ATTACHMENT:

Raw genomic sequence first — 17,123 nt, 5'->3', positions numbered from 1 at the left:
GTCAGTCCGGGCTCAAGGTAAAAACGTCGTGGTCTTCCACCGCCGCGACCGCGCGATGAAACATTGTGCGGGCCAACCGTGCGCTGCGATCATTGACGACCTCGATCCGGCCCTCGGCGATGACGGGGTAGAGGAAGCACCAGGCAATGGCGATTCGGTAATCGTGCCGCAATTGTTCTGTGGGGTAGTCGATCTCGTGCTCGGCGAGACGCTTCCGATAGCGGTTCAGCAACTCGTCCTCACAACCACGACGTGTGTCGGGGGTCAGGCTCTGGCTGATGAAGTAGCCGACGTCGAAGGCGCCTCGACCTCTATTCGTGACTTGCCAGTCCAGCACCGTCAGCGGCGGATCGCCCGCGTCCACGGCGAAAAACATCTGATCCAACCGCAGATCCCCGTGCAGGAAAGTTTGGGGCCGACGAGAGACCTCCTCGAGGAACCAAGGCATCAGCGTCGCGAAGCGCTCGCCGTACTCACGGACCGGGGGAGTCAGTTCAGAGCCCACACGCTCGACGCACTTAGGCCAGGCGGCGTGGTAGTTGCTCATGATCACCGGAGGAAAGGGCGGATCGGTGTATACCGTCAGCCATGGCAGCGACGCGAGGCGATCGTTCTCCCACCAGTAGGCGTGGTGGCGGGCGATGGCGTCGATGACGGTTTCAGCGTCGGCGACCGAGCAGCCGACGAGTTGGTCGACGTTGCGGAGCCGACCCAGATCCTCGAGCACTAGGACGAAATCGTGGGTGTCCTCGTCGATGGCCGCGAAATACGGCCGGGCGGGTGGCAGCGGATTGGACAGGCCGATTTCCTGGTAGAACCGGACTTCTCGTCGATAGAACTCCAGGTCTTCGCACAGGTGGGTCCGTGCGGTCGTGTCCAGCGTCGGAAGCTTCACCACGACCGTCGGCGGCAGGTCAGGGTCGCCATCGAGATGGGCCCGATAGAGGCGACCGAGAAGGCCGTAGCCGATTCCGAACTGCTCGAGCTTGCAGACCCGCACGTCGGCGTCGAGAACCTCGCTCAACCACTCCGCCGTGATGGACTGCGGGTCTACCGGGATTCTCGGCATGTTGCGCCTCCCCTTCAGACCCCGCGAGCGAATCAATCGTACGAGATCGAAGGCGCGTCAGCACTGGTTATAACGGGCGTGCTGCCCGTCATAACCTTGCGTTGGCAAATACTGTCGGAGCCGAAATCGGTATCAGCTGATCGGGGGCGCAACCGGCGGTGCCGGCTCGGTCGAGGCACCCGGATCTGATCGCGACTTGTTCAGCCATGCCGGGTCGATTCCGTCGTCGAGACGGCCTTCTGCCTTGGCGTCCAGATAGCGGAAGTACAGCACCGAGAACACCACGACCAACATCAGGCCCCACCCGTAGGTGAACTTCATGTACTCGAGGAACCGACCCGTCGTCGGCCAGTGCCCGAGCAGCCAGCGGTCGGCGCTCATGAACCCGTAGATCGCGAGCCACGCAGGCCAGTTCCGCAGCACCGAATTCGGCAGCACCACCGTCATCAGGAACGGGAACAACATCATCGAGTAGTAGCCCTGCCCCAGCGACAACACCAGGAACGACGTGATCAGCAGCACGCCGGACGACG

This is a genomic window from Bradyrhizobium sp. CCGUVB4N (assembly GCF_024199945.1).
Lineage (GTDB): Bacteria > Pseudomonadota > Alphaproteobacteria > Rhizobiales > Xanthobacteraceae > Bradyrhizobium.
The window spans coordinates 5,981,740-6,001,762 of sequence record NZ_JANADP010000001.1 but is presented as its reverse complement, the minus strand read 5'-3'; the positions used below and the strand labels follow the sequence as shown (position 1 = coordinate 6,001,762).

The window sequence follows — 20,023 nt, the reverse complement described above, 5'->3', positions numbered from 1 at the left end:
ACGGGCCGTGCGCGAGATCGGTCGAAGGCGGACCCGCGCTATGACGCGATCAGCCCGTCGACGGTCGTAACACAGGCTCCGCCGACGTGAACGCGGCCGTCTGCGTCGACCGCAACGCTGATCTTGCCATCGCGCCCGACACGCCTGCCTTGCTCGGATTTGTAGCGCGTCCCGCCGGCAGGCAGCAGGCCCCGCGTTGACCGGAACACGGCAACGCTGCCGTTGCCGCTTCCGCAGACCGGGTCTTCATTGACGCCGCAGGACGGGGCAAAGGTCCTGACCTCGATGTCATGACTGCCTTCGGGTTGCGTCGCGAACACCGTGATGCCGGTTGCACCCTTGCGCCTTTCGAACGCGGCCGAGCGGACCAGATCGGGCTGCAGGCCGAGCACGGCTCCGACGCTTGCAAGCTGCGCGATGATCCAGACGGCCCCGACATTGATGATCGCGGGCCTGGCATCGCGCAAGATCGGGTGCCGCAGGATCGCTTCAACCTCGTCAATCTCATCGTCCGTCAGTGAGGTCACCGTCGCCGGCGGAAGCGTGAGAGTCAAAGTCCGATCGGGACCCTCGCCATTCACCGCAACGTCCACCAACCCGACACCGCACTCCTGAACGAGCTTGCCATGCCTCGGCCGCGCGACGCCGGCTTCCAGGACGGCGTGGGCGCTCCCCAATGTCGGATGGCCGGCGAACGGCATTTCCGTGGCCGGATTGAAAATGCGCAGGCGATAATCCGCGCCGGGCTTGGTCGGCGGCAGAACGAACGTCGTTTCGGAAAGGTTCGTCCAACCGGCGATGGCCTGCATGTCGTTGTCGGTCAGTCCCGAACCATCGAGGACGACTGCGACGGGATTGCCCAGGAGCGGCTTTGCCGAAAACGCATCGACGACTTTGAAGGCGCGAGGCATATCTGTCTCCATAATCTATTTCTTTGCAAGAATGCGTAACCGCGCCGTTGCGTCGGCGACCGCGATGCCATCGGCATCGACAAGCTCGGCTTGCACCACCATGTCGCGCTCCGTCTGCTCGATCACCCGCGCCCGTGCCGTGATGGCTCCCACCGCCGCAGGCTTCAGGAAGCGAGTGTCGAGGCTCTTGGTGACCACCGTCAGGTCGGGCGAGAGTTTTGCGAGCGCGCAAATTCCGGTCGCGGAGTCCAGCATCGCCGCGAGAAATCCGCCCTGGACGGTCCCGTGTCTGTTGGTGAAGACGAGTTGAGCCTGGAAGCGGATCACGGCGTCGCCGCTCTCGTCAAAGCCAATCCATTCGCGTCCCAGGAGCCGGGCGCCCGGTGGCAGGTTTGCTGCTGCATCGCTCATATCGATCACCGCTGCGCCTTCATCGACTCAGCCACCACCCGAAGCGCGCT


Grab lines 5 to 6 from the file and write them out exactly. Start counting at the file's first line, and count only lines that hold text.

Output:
The window spans coordinates 5,981,740-6,001,762 of sequence record NZ_JANADP010000001.1 but is presented as its reverse complement, the minus strand read 5'-3'; the positions used below and the strand labels follow the sequence as shown (position 1 = coordinate 6,001,762).

The window sequence follows — 20,023 nt, the reverse complement described above, 5'->3', positions numbered from 1 at the left end: